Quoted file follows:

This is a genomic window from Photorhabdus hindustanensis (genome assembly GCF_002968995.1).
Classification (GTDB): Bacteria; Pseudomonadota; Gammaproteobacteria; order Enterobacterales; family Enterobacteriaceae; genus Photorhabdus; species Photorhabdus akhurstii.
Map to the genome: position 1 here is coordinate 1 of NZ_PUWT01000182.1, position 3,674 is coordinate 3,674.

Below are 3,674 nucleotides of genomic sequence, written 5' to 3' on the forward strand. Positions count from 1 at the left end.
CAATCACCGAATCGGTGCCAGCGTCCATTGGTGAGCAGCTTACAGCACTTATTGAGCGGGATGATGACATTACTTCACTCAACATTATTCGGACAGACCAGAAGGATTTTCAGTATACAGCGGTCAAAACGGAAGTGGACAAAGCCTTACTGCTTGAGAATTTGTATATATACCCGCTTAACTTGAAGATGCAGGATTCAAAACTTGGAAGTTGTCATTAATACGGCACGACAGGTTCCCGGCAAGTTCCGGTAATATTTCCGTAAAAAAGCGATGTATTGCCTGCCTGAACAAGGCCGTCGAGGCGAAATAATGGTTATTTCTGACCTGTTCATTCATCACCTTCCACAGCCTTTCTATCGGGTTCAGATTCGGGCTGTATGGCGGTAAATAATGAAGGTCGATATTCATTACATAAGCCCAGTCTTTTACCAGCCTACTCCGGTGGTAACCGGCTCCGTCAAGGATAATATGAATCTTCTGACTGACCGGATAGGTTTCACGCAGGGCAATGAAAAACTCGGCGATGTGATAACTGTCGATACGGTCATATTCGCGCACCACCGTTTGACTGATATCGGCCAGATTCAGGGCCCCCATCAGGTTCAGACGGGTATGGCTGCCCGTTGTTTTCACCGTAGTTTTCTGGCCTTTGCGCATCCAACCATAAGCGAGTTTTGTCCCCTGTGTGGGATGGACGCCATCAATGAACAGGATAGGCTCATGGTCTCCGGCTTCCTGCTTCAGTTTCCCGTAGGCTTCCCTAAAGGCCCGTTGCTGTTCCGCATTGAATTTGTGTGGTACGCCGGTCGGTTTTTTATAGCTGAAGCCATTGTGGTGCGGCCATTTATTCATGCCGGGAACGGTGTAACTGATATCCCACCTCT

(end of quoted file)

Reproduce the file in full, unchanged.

This is a genomic window from Photorhabdus hindustanensis (genome assembly GCF_002968995.1).
Classification (GTDB): Bacteria; Pseudomonadota; Gammaproteobacteria; order Enterobacterales; family Enterobacteriaceae; genus Photorhabdus; species Photorhabdus akhurstii.
Map to the genome: position 1 here is coordinate 1 of NZ_PUWT01000182.1, position 3,674 is coordinate 3,674.

Below are 3,674 nucleotides of genomic sequence, written 5' to 3' on the forward strand. Positions count from 1 at the left end.
CAATCACCGAATCGGTGCCAGCGTCCATTGGTGAGCAGCTTACAGCACTTATTGAGCGGGATGATGACATTACTTCACTCAACATTATTCGGACAGACCAGAAGGATTTTCAGTATACAGCGGTCAAAACGGAAGTGGACAAAGCCTTACTGCTTGAGAATTTGTATATATACCCGCTTAACTTGAAGATGCAGGATTCAAAACTTGGAAGTTGTCATTAATACGGCACGACAGGTTCCCGGCAAGTTCCGGTAATATTTCCGTAAAAAAGCGATGTATTGCCTGCCTGAACAAGGCCGTCGAGGCGAAATAATGGTTATTTCTGACCTGTTCATTCATCACCTTCCACAGCCTTTCTATCGGGTTCAGATTCGGGCTGTATGGCGGTAAATAATGAAGGTCGATATTCATTACATAAGCCCAGTCTTTTACCAGCCTACTCCGGTGGTAACCGGCTCCGTCAAGGATAATATGAATCTTCTGACTGACCGGATAGGTTTCACGCAGGGCAATGAAAAACTCGGCGATGTGATAACTGTCGATACGGTCATATTCGCGCACCACCGTTTGACTGATATCGGCCAGATTCAGGGCCCCCATCAGGTTCAGACGGGTATGGCTGCCCGTTGTTTTCACCGTAGTTTTCTGGCCTTTGCGCATCCAACCATAAGCGAGTTTTGTCCCCTGTGTGGGATGGACGCCATCAATGAACAGGATAGGCTCATGGTCTCCGGCTTCCTGCTTCAGTTTCCCGTAGGCTTCCCTAAAGGCCCGTTGCTGTTCCGCATTGAATTTGTGTGGTACGCCGGTCGGTTTTTTATAGCTGAAGCCATTGTGGTGCGGCCATTTATTCATGCCGGGAACGGTGTAACTGATATCCCACCTCT